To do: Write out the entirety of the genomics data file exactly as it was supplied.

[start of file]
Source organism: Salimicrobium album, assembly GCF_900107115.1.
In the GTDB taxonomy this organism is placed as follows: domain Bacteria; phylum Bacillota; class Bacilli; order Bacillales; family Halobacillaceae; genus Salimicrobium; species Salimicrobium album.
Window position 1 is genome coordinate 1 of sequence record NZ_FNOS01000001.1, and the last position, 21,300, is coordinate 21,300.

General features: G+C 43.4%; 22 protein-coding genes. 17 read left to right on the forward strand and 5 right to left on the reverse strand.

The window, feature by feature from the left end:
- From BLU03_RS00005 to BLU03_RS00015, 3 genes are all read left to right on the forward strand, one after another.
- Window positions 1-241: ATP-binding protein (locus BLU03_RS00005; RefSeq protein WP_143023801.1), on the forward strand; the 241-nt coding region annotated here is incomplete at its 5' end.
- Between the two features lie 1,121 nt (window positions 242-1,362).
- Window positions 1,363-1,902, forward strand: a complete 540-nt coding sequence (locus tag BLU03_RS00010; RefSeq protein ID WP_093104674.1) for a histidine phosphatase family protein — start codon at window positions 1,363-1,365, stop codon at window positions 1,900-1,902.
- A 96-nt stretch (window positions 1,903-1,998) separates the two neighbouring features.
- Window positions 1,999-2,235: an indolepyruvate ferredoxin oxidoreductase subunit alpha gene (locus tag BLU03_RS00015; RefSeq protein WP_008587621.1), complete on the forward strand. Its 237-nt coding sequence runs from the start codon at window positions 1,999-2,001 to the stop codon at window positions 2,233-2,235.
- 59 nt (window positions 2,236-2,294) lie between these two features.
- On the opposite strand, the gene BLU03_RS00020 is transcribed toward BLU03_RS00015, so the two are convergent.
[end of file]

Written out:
Source organism: Salimicrobium album, assembly GCF_900107115.1.
In the GTDB taxonomy this organism is placed as follows: domain Bacteria; phylum Bacillota; class Bacilli; order Bacillales; family Halobacillaceae; genus Salimicrobium; species Salimicrobium album.
Window position 1 is genome coordinate 1 of sequence record NZ_FNOS01000001.1, and the last position, 21,300, is coordinate 21,300.

General features: G+C 43.4%; 22 protein-coding genes. 17 read left to right on the forward strand and 5 right to left on the reverse strand.

The window, feature by feature from the left end:
- From BLU03_RS00005 to BLU03_RS00015, 3 genes are all read left to right on the forward strand, one after another.
- Window positions 1-241: ATP-binding protein (locus BLU03_RS00005; RefSeq protein WP_143023801.1), on the forward strand; the 241-nt coding region annotated here is incomplete at its 5' end.
- Between the two features lie 1,121 nt (window positions 242-1,362).
- Window positions 1,363-1,902, forward strand: a complete 540-nt coding sequence (locus tag BLU03_RS00010; RefSeq protein ID WP_093104674.1) for a histidine phosphatase family protein — start codon at window positions 1,363-1,365, stop codon at window positions 1,900-1,902.
- A 96-nt stretch (window positions 1,903-1,998) separates the two neighbouring features.
- Window positions 1,999-2,235: an indolepyruvate ferredoxin oxidoreductase subunit alpha gene (locus tag BLU03_RS00015; RefSeq protein WP_008587621.1), complete on the forward strand. Its 237-nt coding sequence runs from the start codon at window positions 1,999-2,001 to the stop codon at window positions 2,233-2,235.
- 59 nt (window positions 2,236-2,294) lie between these two features.
- On the opposite strand, the gene BLU03_RS00020 is transcribed toward BLU03_RS00015, so the two are convergent.